Data science is an evolving discipline, which means data science's core principles are subject to updates. Elements of data science include:
You don't necessarily need a master's in computer science—or any degree—to advance in this field, but having a degree from an accredited computer science program can enhance your career prospects and boost your earning potential. The median annual salary for CS bachelor's degree holders is $85,000, while the median annual salary for MSCS graduates is about $102,000. More doors are open to job candidates with advanced degrees.
With a computer science bachelor's degree, you can work in database management, engineering, development, and network architecture. You might not earn as much as experienced computer scientists with master's degrees, but you'll almost certainly earn a salary higher than the national average.
To get into the top computer science bachelor's programs, you'll need excellent grades, a competitive SAT or ACT score, and extracurricular experiences that demonstrate your interest in the field. If you have real-world computer science experience, even better.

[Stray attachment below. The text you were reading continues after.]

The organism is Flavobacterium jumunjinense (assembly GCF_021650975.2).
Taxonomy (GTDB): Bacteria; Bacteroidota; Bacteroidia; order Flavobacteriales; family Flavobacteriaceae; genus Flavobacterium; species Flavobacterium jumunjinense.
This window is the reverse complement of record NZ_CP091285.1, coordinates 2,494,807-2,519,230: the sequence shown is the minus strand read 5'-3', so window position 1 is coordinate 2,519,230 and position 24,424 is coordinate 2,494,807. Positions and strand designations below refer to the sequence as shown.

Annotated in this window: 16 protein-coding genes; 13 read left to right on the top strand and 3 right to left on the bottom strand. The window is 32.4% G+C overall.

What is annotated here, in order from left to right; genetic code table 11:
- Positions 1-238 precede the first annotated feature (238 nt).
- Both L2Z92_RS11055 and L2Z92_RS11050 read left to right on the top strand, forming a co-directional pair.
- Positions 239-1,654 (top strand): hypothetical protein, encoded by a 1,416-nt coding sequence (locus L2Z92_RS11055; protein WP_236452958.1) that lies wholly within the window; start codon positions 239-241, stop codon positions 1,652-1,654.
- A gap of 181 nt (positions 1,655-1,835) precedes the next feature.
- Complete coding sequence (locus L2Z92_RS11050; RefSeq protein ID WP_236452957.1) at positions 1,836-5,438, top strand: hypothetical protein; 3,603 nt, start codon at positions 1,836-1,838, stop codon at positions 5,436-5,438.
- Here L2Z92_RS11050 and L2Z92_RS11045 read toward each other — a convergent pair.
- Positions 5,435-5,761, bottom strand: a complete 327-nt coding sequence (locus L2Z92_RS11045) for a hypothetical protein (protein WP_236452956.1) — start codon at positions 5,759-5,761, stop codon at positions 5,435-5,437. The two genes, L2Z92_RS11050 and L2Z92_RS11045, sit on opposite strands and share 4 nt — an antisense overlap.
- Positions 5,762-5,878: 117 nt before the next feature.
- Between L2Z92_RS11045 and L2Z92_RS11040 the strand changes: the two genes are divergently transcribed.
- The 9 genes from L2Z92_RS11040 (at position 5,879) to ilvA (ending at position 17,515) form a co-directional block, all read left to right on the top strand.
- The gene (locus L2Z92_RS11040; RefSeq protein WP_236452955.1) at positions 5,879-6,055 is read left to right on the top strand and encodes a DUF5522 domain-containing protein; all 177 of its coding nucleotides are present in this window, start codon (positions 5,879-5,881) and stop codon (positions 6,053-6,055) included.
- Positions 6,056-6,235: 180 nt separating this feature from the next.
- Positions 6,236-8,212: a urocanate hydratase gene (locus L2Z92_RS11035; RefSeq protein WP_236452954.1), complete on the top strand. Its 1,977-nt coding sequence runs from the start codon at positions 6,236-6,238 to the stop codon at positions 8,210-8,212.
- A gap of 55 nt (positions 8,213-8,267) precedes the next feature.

Most full-time BSCS programs last four years. Coursework consumes most of your time; some programs also include a mandatory internship or a research project.
Classes in most computer science bachelor's programs cover topics like:
The answer to the question 'Is a master's in computer science worth it?' is yes. Master's degree holders can apply for managerial- and executive-level computer science jobs and command higher salaries.
The top MSCS programs look for applicants with professional experience or research credits. You don't necessarily need a BSCS to apply. There are plenty of on-campus MSCS programs for non-CS majors and online MSCS programs for non-CS majors.
How long it takes to get an MSCS varies. Full-time MSCS programs typically last two years, though there are accelerated comp sci master's programs that last 15 to 18 months and part-time master of computer science programs that can take three years of more to complete. How much time is spent on classwork varies. Students in the online MS in Computer Science program at Tufts University complete a two-semester a capstone project in addition to taking classes.